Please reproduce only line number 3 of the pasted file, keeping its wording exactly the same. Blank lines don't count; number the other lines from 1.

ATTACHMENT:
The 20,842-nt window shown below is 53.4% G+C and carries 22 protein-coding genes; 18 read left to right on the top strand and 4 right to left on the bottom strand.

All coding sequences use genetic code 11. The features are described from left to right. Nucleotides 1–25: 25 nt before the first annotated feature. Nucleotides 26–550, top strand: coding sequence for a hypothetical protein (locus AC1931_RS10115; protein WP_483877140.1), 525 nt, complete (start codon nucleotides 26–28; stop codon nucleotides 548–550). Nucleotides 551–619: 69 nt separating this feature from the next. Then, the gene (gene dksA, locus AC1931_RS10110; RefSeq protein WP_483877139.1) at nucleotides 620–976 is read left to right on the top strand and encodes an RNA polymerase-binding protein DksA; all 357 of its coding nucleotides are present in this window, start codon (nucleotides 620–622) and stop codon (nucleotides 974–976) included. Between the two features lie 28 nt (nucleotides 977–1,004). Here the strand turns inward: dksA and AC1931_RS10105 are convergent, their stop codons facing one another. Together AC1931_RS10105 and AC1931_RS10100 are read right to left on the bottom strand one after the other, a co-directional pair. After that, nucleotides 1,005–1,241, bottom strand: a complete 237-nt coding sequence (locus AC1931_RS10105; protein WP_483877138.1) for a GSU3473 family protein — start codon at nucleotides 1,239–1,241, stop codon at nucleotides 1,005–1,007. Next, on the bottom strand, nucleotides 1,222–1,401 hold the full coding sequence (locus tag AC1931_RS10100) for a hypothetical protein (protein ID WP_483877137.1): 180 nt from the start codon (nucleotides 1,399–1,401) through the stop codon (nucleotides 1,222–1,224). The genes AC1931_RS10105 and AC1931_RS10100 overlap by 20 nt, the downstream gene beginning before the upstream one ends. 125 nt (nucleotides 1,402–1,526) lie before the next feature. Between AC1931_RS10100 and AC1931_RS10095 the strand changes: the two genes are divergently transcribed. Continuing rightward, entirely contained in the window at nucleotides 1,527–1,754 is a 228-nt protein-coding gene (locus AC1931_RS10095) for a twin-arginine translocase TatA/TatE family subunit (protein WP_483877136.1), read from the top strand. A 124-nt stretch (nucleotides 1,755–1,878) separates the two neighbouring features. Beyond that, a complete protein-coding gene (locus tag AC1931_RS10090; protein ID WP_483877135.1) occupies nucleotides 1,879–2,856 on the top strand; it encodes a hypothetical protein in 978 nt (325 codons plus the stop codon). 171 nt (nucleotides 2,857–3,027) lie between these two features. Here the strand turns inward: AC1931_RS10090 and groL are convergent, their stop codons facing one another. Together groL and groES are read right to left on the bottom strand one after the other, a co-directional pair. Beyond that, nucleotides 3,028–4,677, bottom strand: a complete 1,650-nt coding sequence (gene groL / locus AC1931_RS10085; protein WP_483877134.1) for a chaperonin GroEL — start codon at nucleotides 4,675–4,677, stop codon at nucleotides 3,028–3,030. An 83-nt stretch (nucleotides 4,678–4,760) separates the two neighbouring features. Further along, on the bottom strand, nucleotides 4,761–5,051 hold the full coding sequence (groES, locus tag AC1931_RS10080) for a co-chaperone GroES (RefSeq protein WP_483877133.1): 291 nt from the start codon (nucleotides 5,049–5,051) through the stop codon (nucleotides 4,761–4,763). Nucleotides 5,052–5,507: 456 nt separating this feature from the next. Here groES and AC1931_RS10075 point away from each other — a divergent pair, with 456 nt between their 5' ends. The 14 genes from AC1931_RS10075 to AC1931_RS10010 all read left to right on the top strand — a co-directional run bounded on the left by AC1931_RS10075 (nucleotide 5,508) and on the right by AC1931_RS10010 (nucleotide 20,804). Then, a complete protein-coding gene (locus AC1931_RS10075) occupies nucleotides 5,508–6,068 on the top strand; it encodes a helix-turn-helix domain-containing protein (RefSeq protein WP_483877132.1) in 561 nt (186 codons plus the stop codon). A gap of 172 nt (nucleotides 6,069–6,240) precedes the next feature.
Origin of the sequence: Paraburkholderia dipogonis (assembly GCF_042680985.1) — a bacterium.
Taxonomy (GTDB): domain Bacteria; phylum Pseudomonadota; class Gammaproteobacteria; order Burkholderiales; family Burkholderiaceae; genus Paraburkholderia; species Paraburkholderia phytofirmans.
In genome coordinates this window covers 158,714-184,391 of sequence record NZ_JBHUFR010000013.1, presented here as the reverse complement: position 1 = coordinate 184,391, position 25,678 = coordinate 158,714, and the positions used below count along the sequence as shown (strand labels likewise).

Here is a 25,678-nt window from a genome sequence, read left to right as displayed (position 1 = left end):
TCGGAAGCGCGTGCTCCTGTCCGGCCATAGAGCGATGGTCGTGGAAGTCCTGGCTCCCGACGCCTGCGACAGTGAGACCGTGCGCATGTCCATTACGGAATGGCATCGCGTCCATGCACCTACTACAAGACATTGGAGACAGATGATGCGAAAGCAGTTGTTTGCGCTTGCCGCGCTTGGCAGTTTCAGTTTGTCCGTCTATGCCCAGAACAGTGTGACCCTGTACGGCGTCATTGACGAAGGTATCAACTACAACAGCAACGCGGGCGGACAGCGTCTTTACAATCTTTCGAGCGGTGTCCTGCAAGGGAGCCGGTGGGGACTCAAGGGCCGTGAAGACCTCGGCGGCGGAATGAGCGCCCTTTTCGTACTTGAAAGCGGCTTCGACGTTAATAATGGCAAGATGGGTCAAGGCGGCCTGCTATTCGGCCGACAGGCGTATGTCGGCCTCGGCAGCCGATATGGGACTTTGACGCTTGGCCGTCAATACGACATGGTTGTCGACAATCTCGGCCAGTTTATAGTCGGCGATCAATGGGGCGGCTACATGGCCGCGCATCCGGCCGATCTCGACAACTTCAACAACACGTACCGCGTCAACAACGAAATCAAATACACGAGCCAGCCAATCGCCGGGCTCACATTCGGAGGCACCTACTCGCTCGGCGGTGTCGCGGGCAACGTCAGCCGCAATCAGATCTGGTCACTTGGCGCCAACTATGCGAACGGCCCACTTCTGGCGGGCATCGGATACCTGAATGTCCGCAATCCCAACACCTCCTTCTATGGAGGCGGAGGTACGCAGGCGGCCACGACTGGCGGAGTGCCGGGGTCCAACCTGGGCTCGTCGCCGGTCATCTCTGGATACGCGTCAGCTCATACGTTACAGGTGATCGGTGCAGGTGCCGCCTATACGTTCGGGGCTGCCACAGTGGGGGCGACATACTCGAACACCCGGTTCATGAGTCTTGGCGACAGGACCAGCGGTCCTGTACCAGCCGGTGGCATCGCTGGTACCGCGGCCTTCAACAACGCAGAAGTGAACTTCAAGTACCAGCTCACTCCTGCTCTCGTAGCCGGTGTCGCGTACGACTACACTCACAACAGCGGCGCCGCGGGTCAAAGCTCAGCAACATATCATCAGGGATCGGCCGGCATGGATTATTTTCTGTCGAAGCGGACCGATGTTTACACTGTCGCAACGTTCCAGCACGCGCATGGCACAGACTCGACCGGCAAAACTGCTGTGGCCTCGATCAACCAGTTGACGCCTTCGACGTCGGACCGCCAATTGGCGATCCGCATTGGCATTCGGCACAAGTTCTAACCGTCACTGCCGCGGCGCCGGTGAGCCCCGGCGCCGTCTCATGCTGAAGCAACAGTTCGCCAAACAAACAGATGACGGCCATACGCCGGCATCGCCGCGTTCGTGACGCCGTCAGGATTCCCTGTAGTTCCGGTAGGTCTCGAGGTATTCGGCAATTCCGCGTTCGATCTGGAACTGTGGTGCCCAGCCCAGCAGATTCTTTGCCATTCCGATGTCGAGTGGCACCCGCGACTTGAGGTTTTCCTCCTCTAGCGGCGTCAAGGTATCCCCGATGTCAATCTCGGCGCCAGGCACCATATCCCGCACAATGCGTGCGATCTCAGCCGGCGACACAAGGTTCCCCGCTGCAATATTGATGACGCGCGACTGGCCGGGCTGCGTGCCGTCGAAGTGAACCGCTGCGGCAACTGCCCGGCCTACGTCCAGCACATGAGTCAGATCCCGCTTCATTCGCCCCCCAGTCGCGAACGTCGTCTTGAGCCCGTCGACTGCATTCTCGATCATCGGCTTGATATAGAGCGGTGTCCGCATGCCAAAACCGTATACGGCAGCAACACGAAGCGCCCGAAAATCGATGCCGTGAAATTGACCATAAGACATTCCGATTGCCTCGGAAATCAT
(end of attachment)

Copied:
Origin of the sequence: Paraburkholderia dipogonis (assembly GCF_042680985.1) — a bacterium.